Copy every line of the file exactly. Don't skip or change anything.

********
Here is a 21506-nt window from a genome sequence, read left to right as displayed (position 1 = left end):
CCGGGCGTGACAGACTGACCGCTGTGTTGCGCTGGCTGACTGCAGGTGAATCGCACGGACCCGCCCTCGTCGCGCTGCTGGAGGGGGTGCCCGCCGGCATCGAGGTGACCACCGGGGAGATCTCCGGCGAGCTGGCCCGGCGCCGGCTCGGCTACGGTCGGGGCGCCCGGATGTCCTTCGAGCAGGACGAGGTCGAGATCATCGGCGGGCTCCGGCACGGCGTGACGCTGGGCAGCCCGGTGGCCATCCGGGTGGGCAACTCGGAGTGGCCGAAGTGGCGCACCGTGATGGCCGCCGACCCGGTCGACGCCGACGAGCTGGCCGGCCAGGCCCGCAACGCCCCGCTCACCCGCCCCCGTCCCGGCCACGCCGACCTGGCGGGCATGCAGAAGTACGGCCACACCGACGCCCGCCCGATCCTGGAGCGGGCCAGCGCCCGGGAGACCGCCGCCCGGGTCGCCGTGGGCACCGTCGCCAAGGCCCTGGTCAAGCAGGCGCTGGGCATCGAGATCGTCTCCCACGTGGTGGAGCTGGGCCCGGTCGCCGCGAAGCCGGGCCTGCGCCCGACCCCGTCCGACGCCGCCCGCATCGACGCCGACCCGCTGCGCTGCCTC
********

Here is a 21506-nt window from a genome sequence, read left to right as displayed (position 1 = left end):
CCGGGCGTGACAGACTGACCGCTGTGTTGCGCTGGCTGACTGCAGGTGAATCGCACGGACCCGCCCTCGTCGCGCTGCTGGAGGGGGTGCCCGCCGGCATCGAGGTGACCACCGGGGAGATCTCCGGCGAGCTGGCCCGGCGCCGGCTCGGCTACGGTCGGGGCGCCCGGATGTCCTTCGAGCAGGACGAGGTCGAGATCATCGGCGGGCTCCGGCACGGCGTGACGCTGGGCAGCCCGGTGGCCATCCGGGTGGGCAACTCGGAGTGGCCGAAGTGGCGCACCGTGATGGCCGCCGACCCGGTCGACGCCGACGAGCTGGCCGGCCAGGCCCGCAACGCCCCGCTCACCCGCCCCCGTCCCGGCCACGCCGACCTGGCGGGCATGCAGAAGTACGGCCACACCGACGCCCGCCCGATCCTGGAGCGGGCCAGCGCCCGGGAGACCGCCGCCCGGGTCGCCGTGGGCACCGTCGCCAAGGCCCTGGTCAAGCAGGCGCTGGGCATCGAGATCGTCTCCCACGTGGTGGAGCTGGGCCCGGTCGCCGCGAAGCCGGGCCTGCGCCCGACCCCGTCCGACGCCGCCCGCATCGACGCCGACCCGCTGCGCTGCCTC